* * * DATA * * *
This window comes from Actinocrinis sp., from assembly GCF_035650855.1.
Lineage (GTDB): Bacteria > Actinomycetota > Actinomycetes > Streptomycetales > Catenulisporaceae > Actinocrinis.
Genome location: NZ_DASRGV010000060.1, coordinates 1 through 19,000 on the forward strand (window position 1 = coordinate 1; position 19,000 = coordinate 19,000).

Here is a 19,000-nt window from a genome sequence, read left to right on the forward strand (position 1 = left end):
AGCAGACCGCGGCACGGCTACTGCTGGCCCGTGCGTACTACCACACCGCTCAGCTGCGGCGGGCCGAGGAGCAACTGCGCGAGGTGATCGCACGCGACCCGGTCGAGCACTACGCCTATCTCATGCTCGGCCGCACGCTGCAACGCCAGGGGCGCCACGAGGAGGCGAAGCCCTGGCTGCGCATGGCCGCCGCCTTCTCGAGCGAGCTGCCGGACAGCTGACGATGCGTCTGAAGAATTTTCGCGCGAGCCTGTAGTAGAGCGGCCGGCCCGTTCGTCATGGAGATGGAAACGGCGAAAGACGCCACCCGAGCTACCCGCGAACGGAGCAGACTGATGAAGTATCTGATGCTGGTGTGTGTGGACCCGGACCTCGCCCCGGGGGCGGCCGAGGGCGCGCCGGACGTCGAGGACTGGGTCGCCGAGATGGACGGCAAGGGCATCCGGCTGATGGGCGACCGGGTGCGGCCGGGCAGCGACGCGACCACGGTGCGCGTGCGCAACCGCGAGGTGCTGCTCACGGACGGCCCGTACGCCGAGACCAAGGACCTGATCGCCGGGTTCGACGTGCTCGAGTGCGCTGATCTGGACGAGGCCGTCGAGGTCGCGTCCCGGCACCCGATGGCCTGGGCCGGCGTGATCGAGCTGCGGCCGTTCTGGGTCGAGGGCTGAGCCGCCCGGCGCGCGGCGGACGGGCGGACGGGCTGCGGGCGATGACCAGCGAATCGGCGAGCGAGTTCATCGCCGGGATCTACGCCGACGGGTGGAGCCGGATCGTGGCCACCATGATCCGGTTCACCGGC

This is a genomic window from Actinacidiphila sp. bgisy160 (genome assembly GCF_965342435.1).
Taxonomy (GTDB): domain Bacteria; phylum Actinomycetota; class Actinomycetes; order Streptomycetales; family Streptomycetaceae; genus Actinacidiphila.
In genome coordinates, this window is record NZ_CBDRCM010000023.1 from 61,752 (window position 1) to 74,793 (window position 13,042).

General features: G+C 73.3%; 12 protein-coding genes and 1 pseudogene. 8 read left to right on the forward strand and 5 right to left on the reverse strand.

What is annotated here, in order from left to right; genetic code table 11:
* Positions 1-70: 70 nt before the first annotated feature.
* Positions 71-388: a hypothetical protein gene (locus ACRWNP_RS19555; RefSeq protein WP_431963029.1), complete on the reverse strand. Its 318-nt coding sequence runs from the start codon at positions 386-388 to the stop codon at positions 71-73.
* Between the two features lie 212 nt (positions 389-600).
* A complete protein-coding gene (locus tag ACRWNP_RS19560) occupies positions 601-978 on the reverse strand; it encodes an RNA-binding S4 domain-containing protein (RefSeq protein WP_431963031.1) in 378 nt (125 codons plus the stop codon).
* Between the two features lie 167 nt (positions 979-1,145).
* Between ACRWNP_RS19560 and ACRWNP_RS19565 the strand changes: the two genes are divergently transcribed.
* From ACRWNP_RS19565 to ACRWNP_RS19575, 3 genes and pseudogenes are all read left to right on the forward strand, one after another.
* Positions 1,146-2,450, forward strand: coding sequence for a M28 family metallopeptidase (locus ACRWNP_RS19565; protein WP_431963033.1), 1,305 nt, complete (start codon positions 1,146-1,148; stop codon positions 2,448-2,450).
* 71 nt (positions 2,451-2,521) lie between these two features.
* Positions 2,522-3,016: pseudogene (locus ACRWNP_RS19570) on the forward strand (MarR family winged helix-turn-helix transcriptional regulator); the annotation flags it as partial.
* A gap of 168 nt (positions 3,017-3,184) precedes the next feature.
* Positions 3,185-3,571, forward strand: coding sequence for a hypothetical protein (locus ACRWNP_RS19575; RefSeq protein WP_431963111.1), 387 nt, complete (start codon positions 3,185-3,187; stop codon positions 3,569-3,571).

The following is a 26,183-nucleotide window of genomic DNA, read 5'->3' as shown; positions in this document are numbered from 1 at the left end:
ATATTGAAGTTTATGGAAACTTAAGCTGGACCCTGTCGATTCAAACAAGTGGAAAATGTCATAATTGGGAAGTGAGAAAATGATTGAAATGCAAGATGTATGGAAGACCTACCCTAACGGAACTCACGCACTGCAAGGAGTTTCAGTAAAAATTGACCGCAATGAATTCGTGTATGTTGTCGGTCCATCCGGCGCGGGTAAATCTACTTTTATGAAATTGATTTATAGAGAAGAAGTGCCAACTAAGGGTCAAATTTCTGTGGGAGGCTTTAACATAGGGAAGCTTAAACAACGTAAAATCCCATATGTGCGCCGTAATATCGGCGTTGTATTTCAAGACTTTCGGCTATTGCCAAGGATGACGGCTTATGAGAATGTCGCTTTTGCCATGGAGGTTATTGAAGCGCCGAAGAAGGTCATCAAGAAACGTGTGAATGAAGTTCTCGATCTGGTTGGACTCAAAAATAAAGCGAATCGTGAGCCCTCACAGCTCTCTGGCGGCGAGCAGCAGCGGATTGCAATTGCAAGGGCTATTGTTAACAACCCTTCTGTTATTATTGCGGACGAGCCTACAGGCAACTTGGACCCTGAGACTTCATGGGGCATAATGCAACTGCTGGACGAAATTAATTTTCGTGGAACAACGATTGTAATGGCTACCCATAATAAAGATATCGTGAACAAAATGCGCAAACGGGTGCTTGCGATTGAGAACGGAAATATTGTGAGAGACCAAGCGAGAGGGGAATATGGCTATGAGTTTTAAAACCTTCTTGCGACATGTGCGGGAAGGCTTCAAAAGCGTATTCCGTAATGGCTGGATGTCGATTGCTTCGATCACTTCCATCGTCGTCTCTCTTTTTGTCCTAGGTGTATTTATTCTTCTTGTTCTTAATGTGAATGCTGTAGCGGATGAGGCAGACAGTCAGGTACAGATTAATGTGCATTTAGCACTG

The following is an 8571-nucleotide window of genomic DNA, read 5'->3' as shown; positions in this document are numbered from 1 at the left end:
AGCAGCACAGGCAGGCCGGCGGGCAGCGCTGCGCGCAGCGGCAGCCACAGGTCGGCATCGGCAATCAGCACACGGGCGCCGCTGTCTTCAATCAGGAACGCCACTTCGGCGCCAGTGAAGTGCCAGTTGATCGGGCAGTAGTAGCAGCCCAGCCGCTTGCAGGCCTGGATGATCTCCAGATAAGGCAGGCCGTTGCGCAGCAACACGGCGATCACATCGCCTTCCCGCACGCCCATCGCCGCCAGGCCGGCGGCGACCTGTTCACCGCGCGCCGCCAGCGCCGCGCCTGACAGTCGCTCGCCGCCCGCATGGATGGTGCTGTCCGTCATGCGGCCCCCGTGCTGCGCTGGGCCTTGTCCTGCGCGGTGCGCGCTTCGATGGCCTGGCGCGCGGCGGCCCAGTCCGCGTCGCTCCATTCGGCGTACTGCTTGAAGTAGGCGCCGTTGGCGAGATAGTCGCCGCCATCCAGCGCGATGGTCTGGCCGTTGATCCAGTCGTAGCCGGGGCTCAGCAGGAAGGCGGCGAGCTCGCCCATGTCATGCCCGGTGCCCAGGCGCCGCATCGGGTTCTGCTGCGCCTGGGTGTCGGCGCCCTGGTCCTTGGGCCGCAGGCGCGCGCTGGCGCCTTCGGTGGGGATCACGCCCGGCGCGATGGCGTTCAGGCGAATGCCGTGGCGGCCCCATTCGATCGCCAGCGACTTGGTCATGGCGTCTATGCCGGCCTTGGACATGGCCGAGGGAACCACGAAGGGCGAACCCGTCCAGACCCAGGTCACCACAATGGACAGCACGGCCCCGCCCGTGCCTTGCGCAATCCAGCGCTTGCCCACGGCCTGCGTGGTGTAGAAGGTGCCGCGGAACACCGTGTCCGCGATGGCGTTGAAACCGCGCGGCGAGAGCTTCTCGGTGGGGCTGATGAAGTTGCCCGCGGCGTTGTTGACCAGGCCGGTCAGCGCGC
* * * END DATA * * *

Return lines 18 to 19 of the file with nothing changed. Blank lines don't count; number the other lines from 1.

* Positions 1,146-2,450, forward strand: coding sequence for a M28 family metallopeptidase (locus ACRWNP_RS19565; protein WP_431963033.1), 1,305 nt, complete (start codon positions 1,146-1,148; stop codon positions 2,448-2,450).
* 71 nt (positions 2,451-2,521) lie between these two features.